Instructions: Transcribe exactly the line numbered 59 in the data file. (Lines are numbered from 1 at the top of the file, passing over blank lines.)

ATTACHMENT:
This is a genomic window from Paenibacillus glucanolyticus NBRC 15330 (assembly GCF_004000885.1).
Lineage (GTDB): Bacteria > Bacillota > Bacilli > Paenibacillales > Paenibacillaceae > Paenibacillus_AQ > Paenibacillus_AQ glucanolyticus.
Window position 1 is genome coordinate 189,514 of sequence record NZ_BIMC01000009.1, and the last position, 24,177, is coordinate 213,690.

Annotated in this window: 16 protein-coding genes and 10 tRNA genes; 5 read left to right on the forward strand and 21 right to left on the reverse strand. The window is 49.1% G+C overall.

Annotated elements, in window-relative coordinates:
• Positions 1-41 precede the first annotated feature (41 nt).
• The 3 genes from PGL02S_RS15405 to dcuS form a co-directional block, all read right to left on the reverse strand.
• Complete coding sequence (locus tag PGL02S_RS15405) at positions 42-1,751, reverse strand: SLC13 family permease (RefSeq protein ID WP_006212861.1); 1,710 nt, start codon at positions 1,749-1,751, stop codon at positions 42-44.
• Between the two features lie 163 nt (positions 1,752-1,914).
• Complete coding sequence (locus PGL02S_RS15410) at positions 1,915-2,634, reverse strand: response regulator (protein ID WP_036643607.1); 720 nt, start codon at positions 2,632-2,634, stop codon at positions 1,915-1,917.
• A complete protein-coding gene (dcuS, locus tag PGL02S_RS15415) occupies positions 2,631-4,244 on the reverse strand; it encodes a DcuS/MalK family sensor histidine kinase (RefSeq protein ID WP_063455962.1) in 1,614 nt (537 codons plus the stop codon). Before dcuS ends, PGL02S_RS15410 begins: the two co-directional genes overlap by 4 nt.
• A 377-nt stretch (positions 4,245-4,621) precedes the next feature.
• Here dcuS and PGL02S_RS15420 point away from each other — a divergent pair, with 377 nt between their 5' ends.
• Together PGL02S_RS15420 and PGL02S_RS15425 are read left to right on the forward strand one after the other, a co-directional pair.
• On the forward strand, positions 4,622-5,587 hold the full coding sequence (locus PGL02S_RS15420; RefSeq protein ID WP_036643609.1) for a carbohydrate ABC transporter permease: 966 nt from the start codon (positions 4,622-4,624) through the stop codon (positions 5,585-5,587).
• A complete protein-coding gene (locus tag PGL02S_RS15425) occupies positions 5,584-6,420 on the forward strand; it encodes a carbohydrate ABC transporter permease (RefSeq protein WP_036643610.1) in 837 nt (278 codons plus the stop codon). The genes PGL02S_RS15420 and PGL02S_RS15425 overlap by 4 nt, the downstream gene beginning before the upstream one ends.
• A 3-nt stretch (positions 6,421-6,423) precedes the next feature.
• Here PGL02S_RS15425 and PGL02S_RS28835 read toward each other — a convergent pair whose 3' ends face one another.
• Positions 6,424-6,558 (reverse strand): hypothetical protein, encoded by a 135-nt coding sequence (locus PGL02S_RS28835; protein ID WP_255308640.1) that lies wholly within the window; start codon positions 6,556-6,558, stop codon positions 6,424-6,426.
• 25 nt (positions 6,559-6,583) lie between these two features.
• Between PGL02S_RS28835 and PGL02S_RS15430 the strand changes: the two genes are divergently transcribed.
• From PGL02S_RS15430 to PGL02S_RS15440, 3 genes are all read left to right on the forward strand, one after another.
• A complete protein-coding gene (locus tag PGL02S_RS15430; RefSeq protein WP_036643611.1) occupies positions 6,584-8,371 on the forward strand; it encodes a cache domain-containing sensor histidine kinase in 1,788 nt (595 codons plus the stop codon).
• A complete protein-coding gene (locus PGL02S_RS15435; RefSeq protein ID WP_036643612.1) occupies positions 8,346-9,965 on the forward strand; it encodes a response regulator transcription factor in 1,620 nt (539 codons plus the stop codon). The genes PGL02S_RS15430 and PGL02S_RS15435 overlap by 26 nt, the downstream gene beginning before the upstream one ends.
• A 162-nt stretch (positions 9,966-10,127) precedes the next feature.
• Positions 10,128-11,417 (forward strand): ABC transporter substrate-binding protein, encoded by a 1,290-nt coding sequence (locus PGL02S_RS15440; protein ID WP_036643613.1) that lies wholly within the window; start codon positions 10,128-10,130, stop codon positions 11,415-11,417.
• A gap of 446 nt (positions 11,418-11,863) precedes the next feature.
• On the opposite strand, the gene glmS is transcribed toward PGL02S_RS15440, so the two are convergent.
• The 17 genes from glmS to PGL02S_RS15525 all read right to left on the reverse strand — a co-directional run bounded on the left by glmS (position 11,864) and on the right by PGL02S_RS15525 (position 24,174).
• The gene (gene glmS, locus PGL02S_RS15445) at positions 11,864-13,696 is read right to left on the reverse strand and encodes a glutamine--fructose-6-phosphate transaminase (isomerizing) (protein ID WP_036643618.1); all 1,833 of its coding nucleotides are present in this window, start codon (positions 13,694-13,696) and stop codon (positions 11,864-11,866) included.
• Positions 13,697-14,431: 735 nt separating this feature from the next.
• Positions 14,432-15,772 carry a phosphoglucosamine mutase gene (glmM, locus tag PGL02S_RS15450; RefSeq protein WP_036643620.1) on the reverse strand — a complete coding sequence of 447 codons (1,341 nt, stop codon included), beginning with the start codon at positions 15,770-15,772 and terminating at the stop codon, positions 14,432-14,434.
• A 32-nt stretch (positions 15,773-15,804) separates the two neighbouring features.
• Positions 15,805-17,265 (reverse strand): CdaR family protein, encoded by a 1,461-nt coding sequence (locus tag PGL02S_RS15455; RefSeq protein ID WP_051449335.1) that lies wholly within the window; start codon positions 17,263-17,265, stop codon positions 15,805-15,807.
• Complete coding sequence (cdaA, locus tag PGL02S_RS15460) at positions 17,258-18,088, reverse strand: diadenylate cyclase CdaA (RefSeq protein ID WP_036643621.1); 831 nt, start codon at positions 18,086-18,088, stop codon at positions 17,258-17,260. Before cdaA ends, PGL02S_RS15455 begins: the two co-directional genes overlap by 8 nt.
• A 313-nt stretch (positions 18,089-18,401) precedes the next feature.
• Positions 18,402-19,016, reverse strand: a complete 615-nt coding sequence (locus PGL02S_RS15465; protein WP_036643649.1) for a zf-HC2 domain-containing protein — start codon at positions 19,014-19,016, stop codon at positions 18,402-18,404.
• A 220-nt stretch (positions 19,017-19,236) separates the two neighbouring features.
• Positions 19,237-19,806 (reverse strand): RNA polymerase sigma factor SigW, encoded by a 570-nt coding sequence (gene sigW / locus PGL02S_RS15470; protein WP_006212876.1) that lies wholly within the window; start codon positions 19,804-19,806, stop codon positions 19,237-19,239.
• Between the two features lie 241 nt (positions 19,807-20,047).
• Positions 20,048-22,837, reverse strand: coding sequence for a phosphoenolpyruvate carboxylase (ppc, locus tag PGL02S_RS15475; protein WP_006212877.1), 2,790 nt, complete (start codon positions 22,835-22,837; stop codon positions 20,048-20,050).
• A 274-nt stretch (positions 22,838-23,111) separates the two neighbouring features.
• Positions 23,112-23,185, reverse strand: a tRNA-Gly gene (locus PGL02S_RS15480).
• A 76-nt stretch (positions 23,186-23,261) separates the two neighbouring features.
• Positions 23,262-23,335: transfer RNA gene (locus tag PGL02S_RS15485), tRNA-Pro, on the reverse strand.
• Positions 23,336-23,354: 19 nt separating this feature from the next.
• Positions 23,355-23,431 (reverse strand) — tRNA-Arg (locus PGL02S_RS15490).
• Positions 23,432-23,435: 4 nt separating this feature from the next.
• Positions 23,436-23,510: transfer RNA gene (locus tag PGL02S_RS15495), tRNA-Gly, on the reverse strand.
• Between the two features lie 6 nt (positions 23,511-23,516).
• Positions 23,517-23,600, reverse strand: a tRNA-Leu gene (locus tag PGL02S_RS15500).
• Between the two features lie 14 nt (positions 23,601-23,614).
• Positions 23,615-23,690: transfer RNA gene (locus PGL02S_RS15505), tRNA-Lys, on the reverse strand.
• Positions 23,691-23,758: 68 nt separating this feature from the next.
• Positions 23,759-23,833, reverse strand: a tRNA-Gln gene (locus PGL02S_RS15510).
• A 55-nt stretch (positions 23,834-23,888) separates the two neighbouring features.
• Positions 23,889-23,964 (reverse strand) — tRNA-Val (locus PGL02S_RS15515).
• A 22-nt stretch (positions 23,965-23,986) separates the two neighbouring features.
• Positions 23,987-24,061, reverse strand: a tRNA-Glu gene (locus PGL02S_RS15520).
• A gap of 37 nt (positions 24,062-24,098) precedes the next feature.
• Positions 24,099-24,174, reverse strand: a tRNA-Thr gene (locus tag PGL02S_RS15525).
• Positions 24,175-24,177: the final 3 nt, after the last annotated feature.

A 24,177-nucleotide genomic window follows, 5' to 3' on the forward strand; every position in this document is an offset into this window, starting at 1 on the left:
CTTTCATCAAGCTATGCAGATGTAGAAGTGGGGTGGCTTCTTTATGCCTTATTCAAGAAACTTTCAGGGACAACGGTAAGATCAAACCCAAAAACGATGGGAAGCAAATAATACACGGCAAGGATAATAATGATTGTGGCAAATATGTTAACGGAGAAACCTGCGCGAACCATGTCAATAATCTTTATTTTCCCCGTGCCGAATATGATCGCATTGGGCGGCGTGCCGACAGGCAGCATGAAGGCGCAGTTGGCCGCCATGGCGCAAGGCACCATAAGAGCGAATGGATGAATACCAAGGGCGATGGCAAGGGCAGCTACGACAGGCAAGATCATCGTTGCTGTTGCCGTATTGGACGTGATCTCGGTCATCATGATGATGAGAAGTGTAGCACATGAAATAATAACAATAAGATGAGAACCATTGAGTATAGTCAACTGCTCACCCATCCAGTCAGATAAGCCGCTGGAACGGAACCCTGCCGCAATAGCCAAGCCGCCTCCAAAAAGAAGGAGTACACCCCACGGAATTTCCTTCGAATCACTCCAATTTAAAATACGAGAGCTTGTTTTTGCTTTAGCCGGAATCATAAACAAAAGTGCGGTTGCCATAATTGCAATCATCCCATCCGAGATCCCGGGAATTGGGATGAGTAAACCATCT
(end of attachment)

• Positions 23,987-24,061, reverse strand: a tRNA-Glu gene (locus PGL02S_RS15520).